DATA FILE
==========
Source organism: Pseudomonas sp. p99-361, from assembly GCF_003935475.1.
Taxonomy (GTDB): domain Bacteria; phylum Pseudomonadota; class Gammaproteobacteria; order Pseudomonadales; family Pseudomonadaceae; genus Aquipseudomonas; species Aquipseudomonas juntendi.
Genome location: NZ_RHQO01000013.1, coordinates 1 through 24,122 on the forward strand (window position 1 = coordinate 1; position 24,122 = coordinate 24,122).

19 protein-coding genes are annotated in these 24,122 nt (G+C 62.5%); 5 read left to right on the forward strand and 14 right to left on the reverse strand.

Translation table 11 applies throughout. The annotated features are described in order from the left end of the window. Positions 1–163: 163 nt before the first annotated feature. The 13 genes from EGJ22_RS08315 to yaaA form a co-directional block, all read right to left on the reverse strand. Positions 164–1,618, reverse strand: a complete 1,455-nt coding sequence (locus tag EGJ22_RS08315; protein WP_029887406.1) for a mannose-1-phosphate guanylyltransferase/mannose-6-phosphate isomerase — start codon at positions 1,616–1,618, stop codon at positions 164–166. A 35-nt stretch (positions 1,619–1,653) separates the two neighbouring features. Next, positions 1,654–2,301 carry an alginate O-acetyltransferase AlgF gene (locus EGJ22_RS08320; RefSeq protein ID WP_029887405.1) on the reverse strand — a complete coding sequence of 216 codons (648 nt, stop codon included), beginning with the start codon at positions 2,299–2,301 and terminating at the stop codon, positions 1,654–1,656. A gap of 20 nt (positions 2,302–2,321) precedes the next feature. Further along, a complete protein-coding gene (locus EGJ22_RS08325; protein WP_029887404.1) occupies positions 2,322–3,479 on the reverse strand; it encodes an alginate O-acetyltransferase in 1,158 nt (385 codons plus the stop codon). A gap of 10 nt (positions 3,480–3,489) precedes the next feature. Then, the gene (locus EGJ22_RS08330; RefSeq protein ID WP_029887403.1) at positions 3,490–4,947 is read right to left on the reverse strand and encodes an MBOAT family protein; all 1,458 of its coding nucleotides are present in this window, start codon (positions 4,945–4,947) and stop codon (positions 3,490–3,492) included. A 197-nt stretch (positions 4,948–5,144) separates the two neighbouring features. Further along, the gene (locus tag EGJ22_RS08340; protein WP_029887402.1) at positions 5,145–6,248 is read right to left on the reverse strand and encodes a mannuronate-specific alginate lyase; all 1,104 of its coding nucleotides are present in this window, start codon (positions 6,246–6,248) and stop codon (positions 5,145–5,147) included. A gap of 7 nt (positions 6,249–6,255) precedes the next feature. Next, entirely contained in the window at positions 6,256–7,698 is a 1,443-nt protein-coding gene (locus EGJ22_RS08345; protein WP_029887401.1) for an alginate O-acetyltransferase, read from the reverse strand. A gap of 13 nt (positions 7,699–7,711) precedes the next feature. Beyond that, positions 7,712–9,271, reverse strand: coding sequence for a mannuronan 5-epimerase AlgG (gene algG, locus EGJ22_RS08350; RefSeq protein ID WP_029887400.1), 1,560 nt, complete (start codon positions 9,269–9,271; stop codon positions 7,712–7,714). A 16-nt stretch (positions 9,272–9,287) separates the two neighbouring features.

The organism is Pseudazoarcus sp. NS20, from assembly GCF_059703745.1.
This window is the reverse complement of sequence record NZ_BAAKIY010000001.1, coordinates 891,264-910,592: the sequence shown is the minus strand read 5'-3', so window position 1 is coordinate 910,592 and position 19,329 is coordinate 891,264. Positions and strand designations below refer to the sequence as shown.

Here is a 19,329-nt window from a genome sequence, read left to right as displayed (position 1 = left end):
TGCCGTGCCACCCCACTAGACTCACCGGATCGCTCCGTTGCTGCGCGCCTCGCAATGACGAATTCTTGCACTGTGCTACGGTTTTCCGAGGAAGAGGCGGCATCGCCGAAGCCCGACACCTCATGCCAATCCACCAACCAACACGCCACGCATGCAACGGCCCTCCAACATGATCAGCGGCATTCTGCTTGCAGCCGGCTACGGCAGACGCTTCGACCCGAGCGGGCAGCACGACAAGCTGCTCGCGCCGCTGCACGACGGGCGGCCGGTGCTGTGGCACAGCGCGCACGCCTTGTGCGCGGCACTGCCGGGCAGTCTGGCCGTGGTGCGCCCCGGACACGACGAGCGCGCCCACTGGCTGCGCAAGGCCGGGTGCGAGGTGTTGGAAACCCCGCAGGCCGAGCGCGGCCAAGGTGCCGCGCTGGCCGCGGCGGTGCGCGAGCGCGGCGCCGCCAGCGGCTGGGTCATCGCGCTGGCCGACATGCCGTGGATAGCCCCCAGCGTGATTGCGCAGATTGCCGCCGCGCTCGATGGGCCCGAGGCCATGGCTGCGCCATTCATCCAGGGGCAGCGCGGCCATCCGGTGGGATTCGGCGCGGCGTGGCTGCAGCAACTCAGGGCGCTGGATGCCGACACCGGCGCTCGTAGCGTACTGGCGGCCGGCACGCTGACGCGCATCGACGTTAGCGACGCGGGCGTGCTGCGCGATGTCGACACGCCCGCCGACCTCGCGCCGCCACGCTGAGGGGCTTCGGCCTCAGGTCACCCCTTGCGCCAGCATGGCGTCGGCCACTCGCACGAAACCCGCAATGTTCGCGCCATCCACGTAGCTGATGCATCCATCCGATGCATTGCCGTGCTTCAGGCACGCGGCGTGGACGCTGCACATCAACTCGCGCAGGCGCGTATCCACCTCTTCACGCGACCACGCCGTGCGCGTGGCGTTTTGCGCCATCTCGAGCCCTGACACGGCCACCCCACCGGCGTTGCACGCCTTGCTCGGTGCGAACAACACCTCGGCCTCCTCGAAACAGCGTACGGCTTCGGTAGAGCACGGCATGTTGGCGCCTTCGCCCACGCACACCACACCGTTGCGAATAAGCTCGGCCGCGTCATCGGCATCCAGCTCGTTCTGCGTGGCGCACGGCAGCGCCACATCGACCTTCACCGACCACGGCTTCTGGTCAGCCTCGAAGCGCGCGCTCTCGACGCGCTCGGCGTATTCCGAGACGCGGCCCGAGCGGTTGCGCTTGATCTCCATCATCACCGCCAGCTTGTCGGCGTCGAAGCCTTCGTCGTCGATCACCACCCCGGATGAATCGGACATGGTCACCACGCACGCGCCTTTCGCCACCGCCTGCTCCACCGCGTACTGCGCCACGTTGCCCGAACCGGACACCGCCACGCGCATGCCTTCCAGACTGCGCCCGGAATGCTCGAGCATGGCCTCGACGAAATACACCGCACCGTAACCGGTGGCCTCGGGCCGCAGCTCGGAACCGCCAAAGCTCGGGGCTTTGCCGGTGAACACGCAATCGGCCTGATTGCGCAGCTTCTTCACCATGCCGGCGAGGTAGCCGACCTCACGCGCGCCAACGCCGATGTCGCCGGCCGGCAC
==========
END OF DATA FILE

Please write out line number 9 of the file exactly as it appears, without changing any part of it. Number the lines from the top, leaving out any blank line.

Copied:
TGCCGTGCCACCCCACTAGACTCACCGGATCGCTCCGTTGCTGCGCGCCTCGCAATGACGAATTCTTGCACTGTGCTACGGTTTTCCGAGGAAGAGGCGGCATCGCCGAAGCCCGACACCTCATGCCAATCCACCAACCAACACGCCACGCATGCAACGGCCCTCCAACATGATCAGCGGCATTCTGCTTGCAGCCGGCTACGGCAGACGCTTCGACCCGAGCGGGCAGCACGACAAGCTGCTCGCGCCGCTGCACGACGGGCGGCCGGTGCTGTGGCACAGCGCGCACGCCTTGTGCGCGGCACTGCCGGGCAGTCTGGCCGTGGTGCGCCCCGGACACGACGAGCGCGCCCACTGGCTGCGCAAGGCCGGGTGCGAGGTGTTGGAAACCCCGCAGGCCGAGCGCGGCCAAGGTGCCGCGCTGGCCGCGGCGGTGCGCGAGCGCGGCGCCGCCAGCGGCTGGGTCATCGCGCTGGCCGACATGCCGTGGATAGCCCCCAGCGTGATTGCGCAGATTGCCGCCGCGCTCGATGGGCCCGAGGCCATGGCTGCGCCATTCATCCAGGGGCAGCGCGGCCATCCGGTGGGATTCGGCGCGGCGTGGCTGCAGCAACTCAGGGCGCTGGATGCCGACACCGGCGCTCGTAGCGTACTGGCGGCCGGCACGCTGACGCGCATCGACGTTAGCGACGCGGGCGTGCTGCGCGATGTCGACACGCCCGCCGACCTCGCGCCGCCACGCTGAGGGGCTTCGGCCTCAGGTCACCCCTTGCGCCAGCATGGCGTCGGCCACTCGCACGAAACCCGCAATGTTCGCGCCATCCACGTAGCTGATGCATCCATCCGATGCATTGCCGTGCTTCAGGCACGCGGCGTGGACGCTGCACATCAACTCGCGCAGGCGCGTATCCACCTCTTCACGCGACCACGCCGTGCGCGTGGCGTTTTGCGCCATCTCGAGCCCTGACACGGCCACCCCACCGGCGTTGCACGCCTTGCTCGGTGCGAACAACACCTCGGCCTCCTCGAAACAGCGTACGGCTTCGGTAGAGCACGGCATGTTGGCGCCTTCGCCCACGCACACCACACCGTTGCGAATAAGCTCGGCCGCGTCATCGGCATCCAGCTCGTTCTGCGTGGCGCACGGCAGCGCCACATCGACCTTCACCGACCACGGCTTCTGGTCAGCCTCGAAGCGCGCGCTCTCGACGCGCTCGGCGTATTCCGAGACGCGGCCCGAGCGGTTGCGCTTGATCTCCATCATCACCGCCAGCTTGTCGGCGTCGAAGCCTTCGTCGTCGATCACCACCCCGGATGAATCGGACATGGTCACCACGCACGCGCCTTTCGCCACCGCCTGCTCCACCGCGTACTGCGCCACGTTGCCCGAACCGGACACCGCCACGCGCATGCCTTCCAGACTGCGCCCGGAATGCTCGAGCATGGCCTCGACGAAATACACCGCACCGTAACCGGTGGCCTCGGGCCGCAGCTCGGAACCGCCAAAGCTCGGGGCTTTGCCGGTGAACACGCAATCGGCCTGATTGCGCAGCTTCTTCACCATGCCGGCGAGGTAGCCGACCTCACGCGCGCCAACGCCGATGTCGCCGGCCGGCAC